After a classmate pulled out a gun in class, Kendrick Castillo couldn’t just stay still. He was surrounded by the friends he considered family and they were all in danger.
“I know that because of what he did, others are alive, and I thank God for that. I love him. And he is a hero and he always will be,” his dad, John Castillo, said.
“He just loved people that much.”
The 18-year-old was watching “The Princess Bride” in his British literature class when the shooter pulled out a gun, demanding that nobody moved. After Kendrick lunged at the shooter, three other students also tackled the gunman and tried to subdue him while the rest of the class fled the room.
Kendrick was an only child, but his friends, including the members of the school’s robotics team, were like his siblings, his father said. They would host holiday gift exchanges at his home, shared his toys as a child and would pay for a friend’s movie tickets if someone didn’t have money.
“Be selfless, that’s what my son was, and it got him killed, but he saved others,” Castillo said.
‘He was extraordinary’
Kendrick grew up speaking English and Spanish in suburban Denver and first attended Catholic school. He would also spend time fishing and camping with his late grandfather – who had been in the Marines.
“Kendrick was proud of him, proud that his grandfather was a hero,” Castillo said. “Part of me knows that Kendrick wanted to live that legacy.”
The teenager had kept the flag that once draped his grandfather’s casket close to him and would pray and kiss his tombstone at Fort Logan National Cemetery.
“He loved the patriotism,” Castillo said. “We are Hispanic by nature but we love America to the core.”
Castillo and his wife Maria were not surprised to learn that their son ran toward danger. They raised him to be responsible and “to be good.”
“This wasn’t your average kid,” Castillo said. “He was extraordinary.”
He refused to be a victim
Kendrick was about a foot away from the shooter and he immediately sprang into action, said Brendan Bialy, one of other students who jumped the gunman.
“Kendrick Castillo died a legend. He died a trooper,” Bialy said. “I know he will be with me for the rest of my life.”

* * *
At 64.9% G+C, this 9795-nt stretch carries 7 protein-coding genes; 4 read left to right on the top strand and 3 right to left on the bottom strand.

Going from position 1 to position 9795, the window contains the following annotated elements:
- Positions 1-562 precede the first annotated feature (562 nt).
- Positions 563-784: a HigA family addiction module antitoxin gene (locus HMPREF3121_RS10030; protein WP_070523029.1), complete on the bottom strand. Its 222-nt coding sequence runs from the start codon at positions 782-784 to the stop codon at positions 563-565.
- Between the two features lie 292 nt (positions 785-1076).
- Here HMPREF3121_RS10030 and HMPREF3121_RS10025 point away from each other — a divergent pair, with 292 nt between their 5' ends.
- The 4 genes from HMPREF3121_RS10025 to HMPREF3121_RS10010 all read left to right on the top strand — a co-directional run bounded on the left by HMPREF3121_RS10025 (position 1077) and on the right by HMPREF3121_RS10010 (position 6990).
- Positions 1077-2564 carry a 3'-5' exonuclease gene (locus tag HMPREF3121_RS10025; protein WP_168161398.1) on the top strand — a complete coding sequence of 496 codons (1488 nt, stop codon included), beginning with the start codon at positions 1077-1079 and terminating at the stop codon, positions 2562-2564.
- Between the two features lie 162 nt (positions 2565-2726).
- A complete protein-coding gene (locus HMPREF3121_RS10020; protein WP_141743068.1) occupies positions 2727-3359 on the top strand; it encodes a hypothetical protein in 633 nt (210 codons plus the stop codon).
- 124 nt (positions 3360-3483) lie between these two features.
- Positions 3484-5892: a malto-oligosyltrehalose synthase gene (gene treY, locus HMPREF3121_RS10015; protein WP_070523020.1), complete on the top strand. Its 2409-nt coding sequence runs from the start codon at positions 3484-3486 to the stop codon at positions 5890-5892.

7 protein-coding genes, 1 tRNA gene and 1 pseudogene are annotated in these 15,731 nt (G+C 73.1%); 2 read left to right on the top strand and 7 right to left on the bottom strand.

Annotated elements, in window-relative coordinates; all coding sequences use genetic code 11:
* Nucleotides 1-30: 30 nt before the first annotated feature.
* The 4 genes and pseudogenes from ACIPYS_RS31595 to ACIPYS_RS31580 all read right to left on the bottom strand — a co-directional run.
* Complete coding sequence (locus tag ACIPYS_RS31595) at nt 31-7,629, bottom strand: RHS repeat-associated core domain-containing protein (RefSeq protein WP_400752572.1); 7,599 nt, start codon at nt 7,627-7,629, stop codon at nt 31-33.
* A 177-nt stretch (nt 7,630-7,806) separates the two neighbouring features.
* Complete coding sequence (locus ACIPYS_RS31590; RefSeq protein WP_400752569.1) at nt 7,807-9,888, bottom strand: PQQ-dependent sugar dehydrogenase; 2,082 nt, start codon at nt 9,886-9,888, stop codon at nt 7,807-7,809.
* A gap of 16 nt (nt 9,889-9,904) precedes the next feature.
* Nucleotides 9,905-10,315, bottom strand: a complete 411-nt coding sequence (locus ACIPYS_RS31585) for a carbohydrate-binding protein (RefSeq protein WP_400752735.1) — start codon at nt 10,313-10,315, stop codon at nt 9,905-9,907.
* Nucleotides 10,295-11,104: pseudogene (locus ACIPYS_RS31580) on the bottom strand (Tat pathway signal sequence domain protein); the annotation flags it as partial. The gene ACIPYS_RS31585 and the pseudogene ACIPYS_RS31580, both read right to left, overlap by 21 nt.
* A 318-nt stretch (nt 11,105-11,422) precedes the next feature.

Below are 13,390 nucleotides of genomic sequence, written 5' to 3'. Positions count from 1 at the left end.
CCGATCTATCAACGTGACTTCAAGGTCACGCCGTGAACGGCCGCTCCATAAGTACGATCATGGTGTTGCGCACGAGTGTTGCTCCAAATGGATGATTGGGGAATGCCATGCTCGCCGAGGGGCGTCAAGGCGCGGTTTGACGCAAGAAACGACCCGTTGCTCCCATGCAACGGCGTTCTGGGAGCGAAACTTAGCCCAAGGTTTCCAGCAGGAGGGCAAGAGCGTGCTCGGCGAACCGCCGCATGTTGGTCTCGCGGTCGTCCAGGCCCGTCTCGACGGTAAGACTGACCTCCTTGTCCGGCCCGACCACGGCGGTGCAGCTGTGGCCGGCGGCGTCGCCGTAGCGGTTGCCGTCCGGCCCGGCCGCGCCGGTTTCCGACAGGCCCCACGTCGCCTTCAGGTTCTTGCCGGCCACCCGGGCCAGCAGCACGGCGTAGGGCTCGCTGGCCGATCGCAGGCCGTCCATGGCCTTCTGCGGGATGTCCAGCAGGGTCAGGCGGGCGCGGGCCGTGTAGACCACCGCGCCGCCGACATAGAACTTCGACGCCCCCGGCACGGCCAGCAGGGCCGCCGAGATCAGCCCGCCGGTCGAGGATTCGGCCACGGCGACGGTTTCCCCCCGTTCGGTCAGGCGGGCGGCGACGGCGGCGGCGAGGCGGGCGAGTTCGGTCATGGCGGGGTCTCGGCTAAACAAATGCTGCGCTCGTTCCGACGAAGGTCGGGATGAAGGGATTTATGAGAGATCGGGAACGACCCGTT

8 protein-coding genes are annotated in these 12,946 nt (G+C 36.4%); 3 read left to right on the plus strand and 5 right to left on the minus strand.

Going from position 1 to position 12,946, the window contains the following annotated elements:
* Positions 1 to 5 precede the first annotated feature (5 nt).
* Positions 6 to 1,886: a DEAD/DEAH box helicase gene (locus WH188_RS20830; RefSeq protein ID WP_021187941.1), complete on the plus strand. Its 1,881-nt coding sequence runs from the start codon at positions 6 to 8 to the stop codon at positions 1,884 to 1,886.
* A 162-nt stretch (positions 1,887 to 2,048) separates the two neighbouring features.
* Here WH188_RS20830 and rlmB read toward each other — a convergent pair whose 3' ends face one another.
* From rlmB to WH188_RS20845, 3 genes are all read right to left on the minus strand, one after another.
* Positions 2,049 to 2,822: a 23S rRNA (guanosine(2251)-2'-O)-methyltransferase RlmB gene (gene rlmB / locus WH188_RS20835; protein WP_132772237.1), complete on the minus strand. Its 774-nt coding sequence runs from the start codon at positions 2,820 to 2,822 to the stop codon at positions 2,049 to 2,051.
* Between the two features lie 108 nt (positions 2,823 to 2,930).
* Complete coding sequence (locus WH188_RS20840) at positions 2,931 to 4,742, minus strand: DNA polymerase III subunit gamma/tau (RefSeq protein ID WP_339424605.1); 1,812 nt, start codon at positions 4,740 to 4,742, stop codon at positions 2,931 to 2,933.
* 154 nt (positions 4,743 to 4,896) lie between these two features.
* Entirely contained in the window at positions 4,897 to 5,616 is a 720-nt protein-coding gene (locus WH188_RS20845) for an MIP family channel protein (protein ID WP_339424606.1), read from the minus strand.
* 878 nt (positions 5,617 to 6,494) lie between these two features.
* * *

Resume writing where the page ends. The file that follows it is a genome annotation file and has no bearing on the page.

After Bialy was able to move the gun away from the shooter, he checked on Kendrick and tried to get him to talk, but he wasn’t moving. He recalls helping a teacher who came into the room and tried to render medical aid.
Other students had tried to stop the bleeding by applying pressure to Kendrick’s chest, Brendan’s father told The New York Times.
“I refused to be a victim. Kendrick refused to be a victim. The other students refused to be a victim,” he said.
They did exactly what they were supposed to do, according to experts. Where people were once advised to flee or shelter in place, the new mantra for surviving an active shooter situation is “run, hide, fight.”
The moment they learned about their son’s sacrifice
Shortly after the shooting, Castillo and his wife Maria were frantically trying to reach Kendrick on his cell phone. They initially thought their son might have been injured, but grew more concerned when he would not pick up their texts and calls.
“I was a little bit guilty, because as I was trying to call him, I thought, well, maybe this is the wrong thing? Maybe I am putting his life in jeopardy by having the phone ring,” Castillo said. “My anxiety and the lump in my chest was growing.”
One of Kendrick’s friends sent Castillo a text saying Kendrick had rushed toward the shooter, but at the time, he didn’t know what to think about it. They watched as other students exited the yellow school buses and reunited with their parents, “and we didn’t have that,” Castillo said.
“I couldn’t believe this was happening to my son,” Castillo said.
The couple learned Kendrick was killed when they went to the hospital looking for him and officials told them his body was still inside the classroom. As they waited to see their son, students would come up to them calling their son a hero.
As Castillo and his wife mourn their son, he said they wish for Kendrick’s classmates to heal, go to college, get married and start their own families surrounded by love.
CNN’s Amanda Watts contributed to this report.